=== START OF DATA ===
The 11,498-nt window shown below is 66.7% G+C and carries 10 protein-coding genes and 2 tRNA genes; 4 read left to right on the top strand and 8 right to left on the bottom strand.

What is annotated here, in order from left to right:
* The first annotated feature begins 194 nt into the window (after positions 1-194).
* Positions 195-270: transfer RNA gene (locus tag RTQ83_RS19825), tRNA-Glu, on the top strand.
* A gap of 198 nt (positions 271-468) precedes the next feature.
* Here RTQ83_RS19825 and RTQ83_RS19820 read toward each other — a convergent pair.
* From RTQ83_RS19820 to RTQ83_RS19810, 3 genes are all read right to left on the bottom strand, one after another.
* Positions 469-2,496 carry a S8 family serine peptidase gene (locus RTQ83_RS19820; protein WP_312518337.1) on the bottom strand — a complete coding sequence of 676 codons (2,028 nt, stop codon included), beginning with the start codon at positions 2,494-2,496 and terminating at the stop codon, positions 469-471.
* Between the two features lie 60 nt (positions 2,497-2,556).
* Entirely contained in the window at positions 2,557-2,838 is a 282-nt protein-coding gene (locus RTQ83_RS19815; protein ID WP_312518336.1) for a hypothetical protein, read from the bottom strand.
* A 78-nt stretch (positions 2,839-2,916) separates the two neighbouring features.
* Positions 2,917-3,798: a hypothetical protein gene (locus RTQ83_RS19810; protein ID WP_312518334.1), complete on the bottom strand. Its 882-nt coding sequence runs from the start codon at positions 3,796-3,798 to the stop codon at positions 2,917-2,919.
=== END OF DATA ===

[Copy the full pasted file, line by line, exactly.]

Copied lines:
The 11,498-nt window shown below is 66.7% G+C and carries 10 protein-coding genes and 2 tRNA genes; 4 read left to right on the top strand and 8 right to left on the bottom strand.

What is annotated here, in order from left to right:
* The first annotated feature begins 194 nt into the window (after positions 1-194).
* Positions 195-270: transfer RNA gene (locus tag RTQ83_RS19825), tRNA-Glu, on the top strand.
* A gap of 198 nt (positions 271-468) precedes the next feature.
* Here RTQ83_RS19825 and RTQ83_RS19820 read toward each other — a convergent pair.
* From RTQ83_RS19820 to RTQ83_RS19810, 3 genes are all read right to left on the bottom strand, one after another.
* Positions 469-2,496 carry a S8 family serine peptidase gene (locus RTQ83_RS19820; protein WP_312518337.1) on the bottom strand — a complete coding sequence of 676 codons (2,028 nt, stop codon included), beginning with the start codon at positions 2,494-2,496 and terminating at the stop codon, positions 469-471.
* Between the two features lie 60 nt (positions 2,497-2,556).
* Entirely contained in the window at positions 2,557-2,838 is a 282-nt protein-coding gene (locus RTQ83_RS19815; protein ID WP_312518336.1) for a hypothetical protein, read from the bottom strand.
* A 78-nt stretch (positions 2,839-2,916) separates the two neighbouring features.
* Positions 2,917-3,798: a hypothetical protein gene (locus RTQ83_RS19810; protein ID WP_312518334.1), complete on the bottom strand. Its 882-nt coding sequence runs from the start codon at positions 3,796-3,798 to the stop codon at positions 2,917-2,919.